The Fair Use provisions of the Copyright Act of 1976 (Section 107 of the U.S. copyright law) allow certain uses of a work without prior contact with (or payment to) the copyright holder. Note that many, but not all, academic uses come under this heading.
Congress provided the criteria for whether Fair Use applies to one's use of a copyrighted work, and is determined by the cumulative assessment of these four factors:
1. The purpose and character of the use, including whether such use is of a commercial nature or is for nonprofit educational purposes.
(The Transformative Factor):
- Has the material been used to help create something new or has it been merely copied verbatim into another work?
- When taking portions of copyrighted work, ask yourself the following questions:
- Has the material taken from the original work been transformed by adding new expression or meaning?
- Was value to the original work by creating new information, new understandings/ insights?
- Examples of transformative uses include:
2. The nature of the copyrighted work
- Nonfiction works which are factual in nature are favored.
- Creative works such as novels, poetry, plays, art, photography, music, and movies are less favored.
- If the work is published, it will lean more towards Fair Use than if it's not.
3. The amount and substantiality of the portion used in relation to the copyrighted work as a whole.
4. The effect of the use upon the potential market for or value of the copyrighted work.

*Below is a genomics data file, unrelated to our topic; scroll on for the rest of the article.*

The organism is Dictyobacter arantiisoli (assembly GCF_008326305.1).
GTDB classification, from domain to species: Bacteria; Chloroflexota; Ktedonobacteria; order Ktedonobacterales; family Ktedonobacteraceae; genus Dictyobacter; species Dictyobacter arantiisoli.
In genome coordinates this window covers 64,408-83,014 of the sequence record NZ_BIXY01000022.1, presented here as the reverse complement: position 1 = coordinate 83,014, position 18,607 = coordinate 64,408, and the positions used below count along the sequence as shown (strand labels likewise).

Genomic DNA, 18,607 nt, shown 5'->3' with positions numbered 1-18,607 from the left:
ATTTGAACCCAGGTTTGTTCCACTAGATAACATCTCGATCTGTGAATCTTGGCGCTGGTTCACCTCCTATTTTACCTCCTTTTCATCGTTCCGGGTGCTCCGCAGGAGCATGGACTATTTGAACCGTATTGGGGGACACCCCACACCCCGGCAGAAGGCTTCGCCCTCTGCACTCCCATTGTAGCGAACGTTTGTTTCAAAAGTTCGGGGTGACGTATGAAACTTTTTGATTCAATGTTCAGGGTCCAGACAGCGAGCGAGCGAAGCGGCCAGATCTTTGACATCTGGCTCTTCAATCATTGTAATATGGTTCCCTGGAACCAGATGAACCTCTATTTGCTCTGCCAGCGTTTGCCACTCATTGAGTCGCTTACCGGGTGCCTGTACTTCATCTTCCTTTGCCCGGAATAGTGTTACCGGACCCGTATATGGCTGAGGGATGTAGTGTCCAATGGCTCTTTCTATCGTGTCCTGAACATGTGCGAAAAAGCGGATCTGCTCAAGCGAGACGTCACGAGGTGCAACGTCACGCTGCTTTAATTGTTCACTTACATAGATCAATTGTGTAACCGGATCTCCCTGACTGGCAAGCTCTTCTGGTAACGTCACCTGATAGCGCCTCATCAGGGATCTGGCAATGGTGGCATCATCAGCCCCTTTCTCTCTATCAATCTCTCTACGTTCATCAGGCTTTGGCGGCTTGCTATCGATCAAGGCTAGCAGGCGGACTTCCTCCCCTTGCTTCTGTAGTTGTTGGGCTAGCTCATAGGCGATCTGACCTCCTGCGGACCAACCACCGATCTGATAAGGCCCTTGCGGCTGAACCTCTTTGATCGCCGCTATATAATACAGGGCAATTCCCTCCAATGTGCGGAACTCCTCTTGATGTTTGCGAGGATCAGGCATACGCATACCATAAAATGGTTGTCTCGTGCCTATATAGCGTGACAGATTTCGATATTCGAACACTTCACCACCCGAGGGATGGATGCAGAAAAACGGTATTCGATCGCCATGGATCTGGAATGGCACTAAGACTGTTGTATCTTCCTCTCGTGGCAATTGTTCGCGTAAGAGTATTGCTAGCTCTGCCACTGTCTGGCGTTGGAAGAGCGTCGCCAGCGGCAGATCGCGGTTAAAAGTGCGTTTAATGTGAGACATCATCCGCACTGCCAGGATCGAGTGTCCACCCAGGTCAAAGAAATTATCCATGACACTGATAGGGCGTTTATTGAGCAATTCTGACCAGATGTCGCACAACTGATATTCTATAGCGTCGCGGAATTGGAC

- Does the use of the copyrighted work deprive the copyright owner of income?
- Does the use undermine a new or potential market for the copyrighted work?
Fair Use is a complex topic, and there are few hard-and-fast rules about exactly how much of a copyrighted work can be reproduced without obtaining explicit permission. Indeed, the concept of Fair Use hinges on the idea that permission is not needed provided scholars do the following:
- Take from the copyrighted work only the minimum needed to make their point. As a rule this means no more than ten percent of a sound or video recording, only a few measures of printed music, or short excerpts from prose. Song lyrics are a special case, as commercial interests are especially protective of these.
- Transform the chosen excerpts through the addition of analytical commentary, interpretive diagrams, or other adaptive work that adds intellectual or artistic value.
- Explicitly Identify the source material in a formal citation.
(From: TriCo's Music Example Guide)